September 4, 2023 – Reading time: 7 minutes
In this interview, our Head of Software and Data Technologies, Dr. Marc Großerüschkamp, and our AI developer, Mina Khosravifard, discuss the differences in the development of classic software and artificial intelligence. They focus especially on the role of data and the security of AI systems. An example of a successful AI project is the KARLI project, which used data collection planning and non-structural testing methods to improve security.
Dr. Marc Großerüschkamp: Mina, you are an experienced developer in the field of AI. What are some key differences in the development process between classical software and AI (Artificial Intelligence)?
Mina Khosravifard: There are many differences between the development process between classical software and AI; Nonetheless, I would like to point out here two of them. In contrast to traditional software development, which is typically rule-driven, AI development heavily relies on data. AI models necessitate substantial volumes of high-quality data for training, validation, and testing. Consequently, data collection, preprocessing, and management of data is an essential part in the AI development process.
One key differentiator between AI and traditional software lies in the capacity for continuous training. A common issue arises where the distribution of data used for training during the initial development phase might diverge from the data that machine learning algorithms encounter during their operation. To address this challenge, the concept of „drifts“ comes into play. Continuous training is employed as a solution to manage and adapt to these shifts in data distribution.
In contrast, conventional software generally lacks this adaptability unless explicitly programmed to update based on predefined rules or parameters or bugs.
Dr. Marc Großerüschkamp: Since the development of AI is more data-driven, can you point out how do you approach testing and debugging in AI development compared to classical software development?
Mina Khosravifard: In AI development, traditional testing approaches used in classical software development may not be directly applicable to AI models due to the Blackbox nature of models. Adapted testing methods from classical software development may not effectively capture the complexity of ANNs (Artificial Neural Network) may be helpful but not enough. Scenario-based testing and neural network specific coverage criteria are among the strategies currently being used to ensure confidence in AI system behavior and safety.
Dr. Marc Großerüschkamp: Mina, you have been working on several AI projects so far. What are some challenges specific to AI development that you have faced in your career?
Mina Khosravifard: One of the very first challenges from my experience in KARLI project is related to data collection. Regardless of huge time-consuming effort for data collection and labeling in the context of supervised learning, data collection is not a onetime effort but rather an ongoing and iterative process that plays a crucial role improvement of model performance. Continuous evaluation of data is indeed another challenge in AI development. It refers to the ongoing process of assessing the quality, relevance, and suitability of collected data for training and validating AI models.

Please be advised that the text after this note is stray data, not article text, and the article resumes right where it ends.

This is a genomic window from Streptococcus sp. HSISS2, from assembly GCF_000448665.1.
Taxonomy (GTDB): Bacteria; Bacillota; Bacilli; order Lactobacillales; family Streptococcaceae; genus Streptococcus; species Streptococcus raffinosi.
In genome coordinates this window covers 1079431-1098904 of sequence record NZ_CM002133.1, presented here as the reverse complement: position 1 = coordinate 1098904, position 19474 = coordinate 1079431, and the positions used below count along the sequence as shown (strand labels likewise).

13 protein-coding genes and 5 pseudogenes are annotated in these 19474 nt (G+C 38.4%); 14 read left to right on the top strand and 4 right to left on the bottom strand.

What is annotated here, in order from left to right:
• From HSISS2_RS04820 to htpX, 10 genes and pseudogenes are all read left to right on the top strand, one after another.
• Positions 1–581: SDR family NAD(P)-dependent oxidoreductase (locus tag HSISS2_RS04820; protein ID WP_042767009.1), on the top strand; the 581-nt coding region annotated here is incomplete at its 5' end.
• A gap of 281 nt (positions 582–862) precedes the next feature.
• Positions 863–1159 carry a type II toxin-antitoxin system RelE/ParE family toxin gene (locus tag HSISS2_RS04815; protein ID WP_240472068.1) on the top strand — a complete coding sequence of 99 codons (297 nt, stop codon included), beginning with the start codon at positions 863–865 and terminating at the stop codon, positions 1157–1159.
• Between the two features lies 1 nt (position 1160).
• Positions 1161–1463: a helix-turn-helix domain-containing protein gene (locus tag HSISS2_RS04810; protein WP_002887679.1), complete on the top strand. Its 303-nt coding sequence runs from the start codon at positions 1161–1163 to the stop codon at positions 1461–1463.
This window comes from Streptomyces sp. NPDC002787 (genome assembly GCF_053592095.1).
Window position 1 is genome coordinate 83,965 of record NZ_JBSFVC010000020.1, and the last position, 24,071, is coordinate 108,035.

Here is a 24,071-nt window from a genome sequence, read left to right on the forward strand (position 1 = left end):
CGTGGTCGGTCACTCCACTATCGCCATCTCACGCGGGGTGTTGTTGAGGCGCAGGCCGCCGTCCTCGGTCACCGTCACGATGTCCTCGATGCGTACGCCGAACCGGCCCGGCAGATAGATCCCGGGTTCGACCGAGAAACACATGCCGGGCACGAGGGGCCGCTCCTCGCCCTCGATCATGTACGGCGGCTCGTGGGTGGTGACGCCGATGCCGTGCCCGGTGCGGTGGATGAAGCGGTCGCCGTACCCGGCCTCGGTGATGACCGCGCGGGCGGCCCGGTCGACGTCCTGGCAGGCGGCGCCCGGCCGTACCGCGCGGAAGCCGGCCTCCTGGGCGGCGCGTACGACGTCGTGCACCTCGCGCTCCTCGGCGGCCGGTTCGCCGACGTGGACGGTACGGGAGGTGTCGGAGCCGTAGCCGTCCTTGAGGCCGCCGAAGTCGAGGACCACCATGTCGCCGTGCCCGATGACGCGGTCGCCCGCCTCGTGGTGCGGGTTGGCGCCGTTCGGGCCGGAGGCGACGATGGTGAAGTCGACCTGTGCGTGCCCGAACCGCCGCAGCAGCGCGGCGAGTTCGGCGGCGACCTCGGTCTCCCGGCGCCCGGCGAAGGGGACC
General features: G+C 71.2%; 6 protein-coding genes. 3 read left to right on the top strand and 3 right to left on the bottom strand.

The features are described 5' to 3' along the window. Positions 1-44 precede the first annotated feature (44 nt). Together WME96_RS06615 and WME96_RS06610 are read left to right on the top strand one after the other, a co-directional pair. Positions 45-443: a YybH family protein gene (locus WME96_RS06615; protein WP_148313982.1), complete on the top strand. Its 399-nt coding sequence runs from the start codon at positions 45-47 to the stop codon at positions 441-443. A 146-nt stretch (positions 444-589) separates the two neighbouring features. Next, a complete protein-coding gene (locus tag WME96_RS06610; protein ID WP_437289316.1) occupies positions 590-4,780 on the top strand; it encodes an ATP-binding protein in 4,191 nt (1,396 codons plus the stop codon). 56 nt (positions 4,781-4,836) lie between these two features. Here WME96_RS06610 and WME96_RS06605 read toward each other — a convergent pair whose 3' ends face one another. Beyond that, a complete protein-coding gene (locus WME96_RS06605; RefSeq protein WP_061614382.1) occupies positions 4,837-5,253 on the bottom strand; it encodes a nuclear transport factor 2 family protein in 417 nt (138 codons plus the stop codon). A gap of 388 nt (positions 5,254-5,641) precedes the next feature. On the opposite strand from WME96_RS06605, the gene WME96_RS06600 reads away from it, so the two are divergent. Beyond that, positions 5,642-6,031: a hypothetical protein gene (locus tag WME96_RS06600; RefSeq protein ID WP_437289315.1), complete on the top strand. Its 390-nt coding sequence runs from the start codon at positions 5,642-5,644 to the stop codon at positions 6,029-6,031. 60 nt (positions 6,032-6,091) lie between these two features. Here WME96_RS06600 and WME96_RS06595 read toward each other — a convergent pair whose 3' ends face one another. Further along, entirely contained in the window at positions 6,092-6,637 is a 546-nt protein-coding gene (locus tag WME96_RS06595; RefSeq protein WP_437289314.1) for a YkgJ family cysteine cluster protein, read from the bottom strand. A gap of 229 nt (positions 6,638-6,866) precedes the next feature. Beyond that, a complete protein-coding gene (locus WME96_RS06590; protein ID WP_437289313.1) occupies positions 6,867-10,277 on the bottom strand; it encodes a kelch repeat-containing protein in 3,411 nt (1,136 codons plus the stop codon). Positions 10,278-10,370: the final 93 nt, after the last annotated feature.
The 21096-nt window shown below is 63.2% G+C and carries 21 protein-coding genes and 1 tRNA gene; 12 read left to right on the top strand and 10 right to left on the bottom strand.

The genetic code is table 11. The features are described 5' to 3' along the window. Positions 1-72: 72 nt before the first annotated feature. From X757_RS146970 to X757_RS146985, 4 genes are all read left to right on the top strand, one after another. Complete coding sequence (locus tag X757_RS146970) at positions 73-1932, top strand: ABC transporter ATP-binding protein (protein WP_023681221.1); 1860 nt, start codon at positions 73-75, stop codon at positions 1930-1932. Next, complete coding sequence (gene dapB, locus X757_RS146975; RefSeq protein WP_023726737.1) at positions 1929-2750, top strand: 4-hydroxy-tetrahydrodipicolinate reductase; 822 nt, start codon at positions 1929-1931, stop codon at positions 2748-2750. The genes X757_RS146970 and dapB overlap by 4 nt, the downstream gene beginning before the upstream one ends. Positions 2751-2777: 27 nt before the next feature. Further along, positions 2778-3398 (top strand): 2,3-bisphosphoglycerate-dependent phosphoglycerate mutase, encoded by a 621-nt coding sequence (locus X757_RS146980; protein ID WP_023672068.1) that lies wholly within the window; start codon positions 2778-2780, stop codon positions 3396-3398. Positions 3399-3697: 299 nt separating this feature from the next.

Dr. Marc Großerüschkamp: AI models can be used to support or make decisions. So how do you ensure the ethical and responsible use of AI in your projects?
Mina Khosravifard: Unfortunately, the three Laws of Robotics are not enough to capture the complexity of human values. Ensuring the ethical and responsible use of AI in projects, especially in areas with higher levels of autonomy like autonomous driving, is highly required. Value learning is one of the ways that can be applied in the AI algorithm to check the machine’s ethnic. Value learning is a subfield of artificial intelligence that aims to imbue AI systems with human-like values and ethical principles. Value learning can help ensure that the AI algorithm incorporates ethical considerations and aligns its decision-making with societal values.
Besides technical methods of value learning, there are also regulatory approaches such as the European Union AI Act. This legislation categorizes risk classes, including risks that are deemed unacceptable and thus prohibit the use of AI in certain areas. In addition, there are applications that have the potential to pose high risks but can be permitted under specific conditions. It is necessary to prove that these applications can still be considered safe. Currently, we are working to address the unique challenges posed by AI, specifically focusing on technical measures to minimize associated risks.
Dr. Marc Großerüschkamp: Mina, I have one last question for you. Can you give an example of a successful AI project you have worked on, and how it differed from a classical software project in terms of development and implementation?
Mina Khosravifard: The KARLI project includes the development of an adaptive, responsive, and level-compliant interaction for autonomous vehicles. Unlike traditional software development projects, we place significant emphasis on data collection planning. To streamline this process, we have implemented a cloud-based system that automatically assesses the quality of newly collected data. As mentioned earlier, for testing we cannot employ the classical software testing approach. We have employed nonstructural test coverage criteria to ensure the completeness of scenarios within the dataspace. This approach has proven effective in thoroughly testing and validating our ML (Machine Learning) algorithms, enhancing overall safety by increasing coverage of possible scenarios.
Dr. Marc Großerüschkamp: Thank you Mina for answering my questions. I am really looking forward to our next steps towards safe and secure AI!